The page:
Content Negotiation:
The practice of determining the “best” representation for a client when examining the current state of a resource. The most common forms of content negotiation are Proactive Content Negotiation and Reactive Content Negotiation.
A hypermedia control that enables a client to change the state of a resource or to construct a query locally.
Forward Proxy:
An intermediary that is selected by a client, usually via local configuration rules, and that can be tasked to make requests on behalf of the client. This may be useful, for example, when the client lacks the capability to make the request itself or to service the response from a cache in order to reduce response time, network bandwidth, and energy consumption.
A reverse proxy that provides an interface to a non-RESTful system such as legacy systems or alternative technologies such as Bluetooth ATT/GATT. See also “Reverse Proxy”.
Hypermedia Control:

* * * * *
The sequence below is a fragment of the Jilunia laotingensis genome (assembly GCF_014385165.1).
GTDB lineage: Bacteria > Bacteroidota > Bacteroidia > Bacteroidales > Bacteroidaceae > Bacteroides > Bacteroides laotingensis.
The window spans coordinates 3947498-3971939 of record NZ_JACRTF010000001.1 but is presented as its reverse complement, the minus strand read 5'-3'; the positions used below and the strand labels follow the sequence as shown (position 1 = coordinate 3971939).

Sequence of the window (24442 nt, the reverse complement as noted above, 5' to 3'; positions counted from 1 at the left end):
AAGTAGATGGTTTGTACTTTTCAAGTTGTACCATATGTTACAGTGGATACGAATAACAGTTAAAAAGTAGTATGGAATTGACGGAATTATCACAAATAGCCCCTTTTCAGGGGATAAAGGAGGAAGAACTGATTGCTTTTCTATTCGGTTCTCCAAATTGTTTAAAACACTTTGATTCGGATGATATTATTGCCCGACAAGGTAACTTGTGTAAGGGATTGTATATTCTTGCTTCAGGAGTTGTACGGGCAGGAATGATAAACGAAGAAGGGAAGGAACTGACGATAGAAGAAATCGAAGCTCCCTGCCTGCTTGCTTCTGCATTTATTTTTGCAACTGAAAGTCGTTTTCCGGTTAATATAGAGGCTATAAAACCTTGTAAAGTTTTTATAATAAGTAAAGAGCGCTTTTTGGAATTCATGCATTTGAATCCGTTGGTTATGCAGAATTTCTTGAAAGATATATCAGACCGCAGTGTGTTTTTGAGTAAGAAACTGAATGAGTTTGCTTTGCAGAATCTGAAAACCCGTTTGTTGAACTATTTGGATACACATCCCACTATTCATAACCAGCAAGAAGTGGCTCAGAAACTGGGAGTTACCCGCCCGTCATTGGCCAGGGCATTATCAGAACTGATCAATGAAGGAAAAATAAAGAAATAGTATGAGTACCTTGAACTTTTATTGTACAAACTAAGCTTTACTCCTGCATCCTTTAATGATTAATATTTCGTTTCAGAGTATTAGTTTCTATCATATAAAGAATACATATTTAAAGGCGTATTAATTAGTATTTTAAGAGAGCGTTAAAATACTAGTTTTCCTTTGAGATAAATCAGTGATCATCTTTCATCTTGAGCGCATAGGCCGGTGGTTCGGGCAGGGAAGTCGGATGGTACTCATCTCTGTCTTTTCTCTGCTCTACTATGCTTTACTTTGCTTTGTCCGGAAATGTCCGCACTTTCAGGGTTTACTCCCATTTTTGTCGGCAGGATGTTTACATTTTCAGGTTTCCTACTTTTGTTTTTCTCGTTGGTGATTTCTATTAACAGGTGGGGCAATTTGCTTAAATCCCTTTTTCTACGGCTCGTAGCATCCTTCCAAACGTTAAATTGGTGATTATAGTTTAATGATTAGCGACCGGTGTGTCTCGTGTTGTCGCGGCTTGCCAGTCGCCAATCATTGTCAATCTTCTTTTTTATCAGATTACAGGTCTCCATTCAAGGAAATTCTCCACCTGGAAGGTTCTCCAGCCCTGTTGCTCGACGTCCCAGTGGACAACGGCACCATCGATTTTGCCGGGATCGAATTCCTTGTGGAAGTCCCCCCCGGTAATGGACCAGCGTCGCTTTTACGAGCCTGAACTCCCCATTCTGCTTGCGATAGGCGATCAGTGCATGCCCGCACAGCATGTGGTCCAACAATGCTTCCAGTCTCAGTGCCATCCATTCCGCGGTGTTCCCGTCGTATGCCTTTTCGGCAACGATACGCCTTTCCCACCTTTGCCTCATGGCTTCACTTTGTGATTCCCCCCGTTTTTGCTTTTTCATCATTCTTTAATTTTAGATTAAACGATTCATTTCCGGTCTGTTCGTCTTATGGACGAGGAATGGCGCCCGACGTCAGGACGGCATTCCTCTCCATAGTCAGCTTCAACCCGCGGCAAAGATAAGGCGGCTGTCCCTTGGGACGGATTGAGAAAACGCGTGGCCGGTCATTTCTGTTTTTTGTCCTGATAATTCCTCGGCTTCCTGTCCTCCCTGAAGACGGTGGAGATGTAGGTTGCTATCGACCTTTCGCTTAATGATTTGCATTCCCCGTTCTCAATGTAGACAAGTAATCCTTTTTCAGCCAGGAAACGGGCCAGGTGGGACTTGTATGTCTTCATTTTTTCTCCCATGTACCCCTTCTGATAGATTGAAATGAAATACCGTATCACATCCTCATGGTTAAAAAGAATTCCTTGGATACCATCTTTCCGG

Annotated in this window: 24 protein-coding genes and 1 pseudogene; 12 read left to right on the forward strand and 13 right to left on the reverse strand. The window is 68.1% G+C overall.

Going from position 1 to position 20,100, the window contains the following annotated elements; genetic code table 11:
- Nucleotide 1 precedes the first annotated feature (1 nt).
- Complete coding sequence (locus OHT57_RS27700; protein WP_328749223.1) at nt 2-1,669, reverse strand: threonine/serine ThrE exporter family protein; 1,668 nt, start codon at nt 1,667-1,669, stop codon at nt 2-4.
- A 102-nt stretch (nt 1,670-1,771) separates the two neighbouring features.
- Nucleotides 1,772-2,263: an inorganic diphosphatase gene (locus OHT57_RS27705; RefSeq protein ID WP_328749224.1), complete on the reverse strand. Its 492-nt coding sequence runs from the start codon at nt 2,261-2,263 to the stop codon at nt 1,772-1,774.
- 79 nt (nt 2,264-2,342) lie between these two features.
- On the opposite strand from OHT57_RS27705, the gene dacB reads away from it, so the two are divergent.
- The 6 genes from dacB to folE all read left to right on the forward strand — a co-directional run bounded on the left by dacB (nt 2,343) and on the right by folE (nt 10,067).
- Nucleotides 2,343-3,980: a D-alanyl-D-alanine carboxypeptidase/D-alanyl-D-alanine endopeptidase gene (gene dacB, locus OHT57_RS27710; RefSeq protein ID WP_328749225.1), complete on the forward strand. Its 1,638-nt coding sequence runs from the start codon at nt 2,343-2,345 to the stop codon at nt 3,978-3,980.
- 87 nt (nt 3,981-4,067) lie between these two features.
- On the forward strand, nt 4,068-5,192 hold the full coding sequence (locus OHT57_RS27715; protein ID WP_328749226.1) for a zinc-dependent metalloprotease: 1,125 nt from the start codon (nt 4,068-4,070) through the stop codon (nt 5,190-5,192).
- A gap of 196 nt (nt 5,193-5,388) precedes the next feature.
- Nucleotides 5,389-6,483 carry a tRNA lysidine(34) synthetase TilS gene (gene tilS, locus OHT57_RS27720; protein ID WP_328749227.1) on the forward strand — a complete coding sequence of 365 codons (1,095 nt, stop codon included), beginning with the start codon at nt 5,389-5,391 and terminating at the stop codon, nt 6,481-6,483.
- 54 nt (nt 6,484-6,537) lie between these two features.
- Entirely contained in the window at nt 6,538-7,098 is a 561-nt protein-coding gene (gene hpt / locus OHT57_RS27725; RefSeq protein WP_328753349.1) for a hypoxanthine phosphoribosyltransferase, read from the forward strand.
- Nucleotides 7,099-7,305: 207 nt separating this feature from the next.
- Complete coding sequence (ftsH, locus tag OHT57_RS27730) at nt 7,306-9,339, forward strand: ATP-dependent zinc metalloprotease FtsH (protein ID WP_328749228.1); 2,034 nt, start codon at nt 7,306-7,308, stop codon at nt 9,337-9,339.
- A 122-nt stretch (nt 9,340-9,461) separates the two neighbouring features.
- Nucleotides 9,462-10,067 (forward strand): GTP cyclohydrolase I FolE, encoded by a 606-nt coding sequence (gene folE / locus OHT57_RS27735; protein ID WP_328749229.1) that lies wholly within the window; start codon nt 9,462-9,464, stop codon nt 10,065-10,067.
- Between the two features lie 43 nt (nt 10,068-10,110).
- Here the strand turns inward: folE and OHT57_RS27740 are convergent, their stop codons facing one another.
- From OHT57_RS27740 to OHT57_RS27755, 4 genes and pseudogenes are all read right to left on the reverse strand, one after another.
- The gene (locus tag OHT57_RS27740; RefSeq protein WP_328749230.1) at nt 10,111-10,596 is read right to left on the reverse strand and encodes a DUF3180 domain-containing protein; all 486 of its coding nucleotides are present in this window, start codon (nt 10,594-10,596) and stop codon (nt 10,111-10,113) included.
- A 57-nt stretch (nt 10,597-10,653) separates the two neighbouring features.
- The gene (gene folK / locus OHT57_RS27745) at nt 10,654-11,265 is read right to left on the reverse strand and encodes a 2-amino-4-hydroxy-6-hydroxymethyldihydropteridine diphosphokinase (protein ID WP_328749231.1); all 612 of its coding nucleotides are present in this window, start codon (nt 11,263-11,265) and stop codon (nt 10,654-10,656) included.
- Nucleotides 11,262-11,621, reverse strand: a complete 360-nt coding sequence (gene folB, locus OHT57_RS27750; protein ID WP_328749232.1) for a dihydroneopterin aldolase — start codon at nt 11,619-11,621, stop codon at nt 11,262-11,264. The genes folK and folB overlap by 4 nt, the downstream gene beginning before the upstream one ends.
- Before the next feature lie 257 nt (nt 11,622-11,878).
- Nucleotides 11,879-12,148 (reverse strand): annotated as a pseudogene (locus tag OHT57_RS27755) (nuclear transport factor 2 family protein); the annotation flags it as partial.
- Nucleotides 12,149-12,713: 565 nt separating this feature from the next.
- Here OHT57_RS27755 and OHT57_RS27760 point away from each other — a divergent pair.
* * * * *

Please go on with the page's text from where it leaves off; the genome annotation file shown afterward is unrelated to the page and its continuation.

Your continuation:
A component, such as a link or a form, embedded in a representation that identifies a resource for future hypermedia interactions. If the client engages in an interaction with the identified resource, the result may be a change to resource state and/or client state.
Idempotent Method:
A method where multiple identical requests with that method lead to the same visible resource state as a single such request.
A hypermedia control that enables a client to navigate between resources and thereby change the client state.
Link Relation Type:
An identifier that describes how the link target resource relates to the current resource (see [RFC5988]).
Media Type:
A string such as “text/html” or “application/json” that is used to label representations so that it is known how the representation should be interpreted and how it is encoded.
An operation associated with a resource. Common methods include GET, PUT, POST, and DELETE (see Section 3.5 for details).
Origin Server:
A server that is the definitive source for representations of its resources and the ultimate recipient of any request that intends to modify its resources. In contrast, intermediaries (such as proxies caching a representation) can assume the role of a server, but are not the source for representations as these are acquired from the origin server.
Proactive Content Negotiation:
A content negotiation mechanism where the server selects a representation based on the expressed preference of the client. For example, an IoT application could send a request to a sensor with preferred media type “application/senml+json”.